After much debate the motion put by Stephen Hogg was approved, “That the Diocesan Synod authorise (or direct) the diocesan Board of Finance to raise and expend a sum not exceeding £23,549,241 for the calendar year 2019.
Diocesan Strategy 2019 – 2024
A major presentation of the Diocesan Strategy, ‘Maturing in Christ’, was followed by a lively debate resulted in Synod asking for further ‘fine tuning’ to be done before being brought back to Synod in March 2019.
The five goals set out in the Strategy, underpinned by specific objectives and initiatives, are ‘Thriving as a distinctive diocese whose culture is shaped by a shared vision and values’, ‘Reimagining Ministry’, ‘Nurturing Lay Discipleship’, ‘Building Leadership Pipelines’ and ‘Growing young people as Christians’.
The Goals are set against a challenging context, set out in the Strategy document as ‘a retirement tsunami of clergy’, 'distressingly low numbers of young people and children involved in church life', 'unsustainable financing of church activities' and a 'relative shortage of applicants for clergy posts in the Northern Province.’
Proposing the Strategy, Bishop Paul said the document was not meant to be exhaustive. “We are looking for new ways of creating initiatives in line with the five Goals. It needs to be implemented and worked through in line with our financial resources…. The Strategy gives us a real opportunity at parish level to think through and to focus on what will help us to grow, to mature and to make a difference in the communities in which we are set. ”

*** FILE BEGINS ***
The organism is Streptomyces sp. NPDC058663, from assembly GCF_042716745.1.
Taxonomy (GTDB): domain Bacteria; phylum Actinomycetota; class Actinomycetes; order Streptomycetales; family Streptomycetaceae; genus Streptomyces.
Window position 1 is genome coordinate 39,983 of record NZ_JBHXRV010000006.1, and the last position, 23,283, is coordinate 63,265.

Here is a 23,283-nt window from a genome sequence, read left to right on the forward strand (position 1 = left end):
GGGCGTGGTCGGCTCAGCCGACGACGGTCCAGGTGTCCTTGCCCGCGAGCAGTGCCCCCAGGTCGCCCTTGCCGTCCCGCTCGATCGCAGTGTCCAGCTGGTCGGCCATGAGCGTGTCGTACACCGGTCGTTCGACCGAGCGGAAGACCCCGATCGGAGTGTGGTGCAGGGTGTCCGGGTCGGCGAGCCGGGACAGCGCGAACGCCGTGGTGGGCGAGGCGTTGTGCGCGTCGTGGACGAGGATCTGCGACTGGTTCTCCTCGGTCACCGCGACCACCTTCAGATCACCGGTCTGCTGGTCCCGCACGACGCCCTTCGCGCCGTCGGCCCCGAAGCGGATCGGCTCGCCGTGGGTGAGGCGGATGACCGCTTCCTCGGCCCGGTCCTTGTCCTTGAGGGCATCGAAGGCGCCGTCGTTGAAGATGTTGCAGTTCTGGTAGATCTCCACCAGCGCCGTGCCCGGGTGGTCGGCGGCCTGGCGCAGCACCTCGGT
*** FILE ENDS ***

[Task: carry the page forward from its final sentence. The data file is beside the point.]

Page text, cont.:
Concerns raised by Synod members included a request for more emphasis on environmental concerns, a request for a simplified document for parishes and for more supportive material for parishes. Others welcomed the document and said they were excited by its contents. Before a vote could be taken on adopting the Strategy, a point of order to refer the document back for ‘fine tuning’ was narrowly passed by 40 votes to 38 meaning the revised Strategy will receive further work before it returns to Synod next March.
Grateful thanks from the Children’s Society
Other business at Synod included a presentation by the Revd Mike Todd of the work of the Children’s Society. Last year churches across the Anglican Diocese of Leeds raised £147,831 on behalf of the Children’s Society, with £52,103 raised through Christingle Services.
“A huge thank-you particularly on behalf of the children we help directly and the children that we hep through our campaigning and lobbying,” said Mike Todd.
Farewell after twenty-one years
There was warm applause from Synod as Bishop Nick thanked Revd Canon John Carter (pictured right), Diocesan Communications Officer and Paul Winstanley (pictured left) Diocesan Stewardship Adviser for their long service for the Diocese of Leeds and before that the Diocese of Ripon and Leeds (writes Chris Tate).
After twenty one years and some sixty-three diocesan synod reports, John will be leaving the diocese at the end of the year. "If there was a long service medal, John would be receiving it!" said Bishop Nick. Paul Winstanley, too, began in September 1997 and will be leaving next month having been meeting and welcoming delegates and helping ensure the smooth running of synods as part of the Staff team since then.